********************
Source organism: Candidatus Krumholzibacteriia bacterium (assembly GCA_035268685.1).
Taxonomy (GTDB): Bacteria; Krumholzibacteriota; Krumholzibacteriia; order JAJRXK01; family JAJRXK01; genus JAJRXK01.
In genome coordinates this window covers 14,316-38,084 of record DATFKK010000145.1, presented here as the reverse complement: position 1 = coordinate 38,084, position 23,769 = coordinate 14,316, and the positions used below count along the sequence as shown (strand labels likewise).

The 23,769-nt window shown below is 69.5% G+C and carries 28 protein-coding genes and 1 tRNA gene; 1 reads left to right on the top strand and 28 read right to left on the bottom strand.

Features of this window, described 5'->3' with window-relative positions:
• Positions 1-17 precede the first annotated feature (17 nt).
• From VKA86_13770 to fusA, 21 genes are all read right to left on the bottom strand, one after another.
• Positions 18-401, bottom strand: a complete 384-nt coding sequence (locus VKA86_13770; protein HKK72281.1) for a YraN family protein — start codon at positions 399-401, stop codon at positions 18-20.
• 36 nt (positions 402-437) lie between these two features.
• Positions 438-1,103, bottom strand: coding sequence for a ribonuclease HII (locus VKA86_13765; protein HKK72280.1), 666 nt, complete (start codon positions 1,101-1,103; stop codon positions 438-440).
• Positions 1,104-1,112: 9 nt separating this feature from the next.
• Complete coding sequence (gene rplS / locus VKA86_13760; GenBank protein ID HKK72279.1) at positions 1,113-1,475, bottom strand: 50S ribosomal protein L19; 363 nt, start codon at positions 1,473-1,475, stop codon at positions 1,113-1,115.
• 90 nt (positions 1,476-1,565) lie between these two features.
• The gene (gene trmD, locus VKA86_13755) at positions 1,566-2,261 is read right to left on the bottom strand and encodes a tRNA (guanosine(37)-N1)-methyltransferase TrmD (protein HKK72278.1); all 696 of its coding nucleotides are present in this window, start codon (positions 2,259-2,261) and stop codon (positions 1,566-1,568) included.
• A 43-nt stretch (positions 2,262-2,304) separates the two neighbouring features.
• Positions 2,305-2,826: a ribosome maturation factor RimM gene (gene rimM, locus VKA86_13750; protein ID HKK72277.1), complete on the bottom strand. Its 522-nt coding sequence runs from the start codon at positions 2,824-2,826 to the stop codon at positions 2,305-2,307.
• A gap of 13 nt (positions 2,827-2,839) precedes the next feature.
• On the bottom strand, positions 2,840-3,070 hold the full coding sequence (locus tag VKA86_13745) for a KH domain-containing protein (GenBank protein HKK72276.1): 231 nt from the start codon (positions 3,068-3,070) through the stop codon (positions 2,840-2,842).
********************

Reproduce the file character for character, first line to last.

Source organism: Candidatus Krumholzibacteriia bacterium (assembly GCA_035268685.1).
Taxonomy (GTDB): Bacteria; Krumholzibacteriota; Krumholzibacteriia; order JAJRXK01; family JAJRXK01; genus JAJRXK01.
In genome coordinates this window covers 14,316-38,084 of record DATFKK010000145.1, presented here as the reverse complement: position 1 = coordinate 38,084, position 23,769 = coordinate 14,316, and the positions used below count along the sequence as shown (strand labels likewise).

The 23,769-nt window shown below is 69.5% G+C and carries 28 protein-coding genes and 1 tRNA gene; 1 reads left to right on the top strand and 28 read right to left on the bottom strand.

Features of this window, described 5'->3' with window-relative positions:
• Positions 1-17 precede the first annotated feature (17 nt).
• From VKA86_13770 to fusA, 21 genes are all read right to left on the bottom strand, one after another.
• Positions 18-401, bottom strand: a complete 384-nt coding sequence (locus VKA86_13770; protein HKK72281.1) for a YraN family protein — start codon at positions 399-401, stop codon at positions 18-20.
• 36 nt (positions 402-437) lie between these two features.
• Positions 438-1,103, bottom strand: coding sequence for a ribonuclease HII (locus VKA86_13765; protein HKK72280.1), 666 nt, complete (start codon positions 1,101-1,103; stop codon positions 438-440).
• Positions 1,104-1,112: 9 nt separating this feature from the next.
• Complete coding sequence (gene rplS / locus VKA86_13760; GenBank protein ID HKK72279.1) at positions 1,113-1,475, bottom strand: 50S ribosomal protein L19; 363 nt, start codon at positions 1,473-1,475, stop codon at positions 1,113-1,115.
• 90 nt (positions 1,476-1,565) lie between these two features.
• The gene (gene trmD, locus VKA86_13755) at positions 1,566-2,261 is read right to left on the bottom strand and encodes a tRNA (guanosine(37)-N1)-methyltransferase TrmD (protein HKK72278.1); all 696 of its coding nucleotides are present in this window, start codon (positions 2,259-2,261) and stop codon (positions 1,566-1,568) included.
• A 43-nt stretch (positions 2,262-2,304) separates the two neighbouring features.
• Positions 2,305-2,826: a ribosome maturation factor RimM gene (gene rimM, locus VKA86_13750; protein ID HKK72277.1), complete on the bottom strand. Its 522-nt coding sequence runs from the start codon at positions 2,824-2,826 to the stop codon at positions 2,305-2,307.
• A gap of 13 nt (positions 2,827-2,839) precedes the next feature.
• On the bottom strand, positions 2,840-3,070 hold the full coding sequence (locus tag VKA86_13745) for a KH domain-containing protein (GenBank protein HKK72276.1): 231 nt from the start codon (positions 3,068-3,070) through the stop codon (positions 2,840-2,842).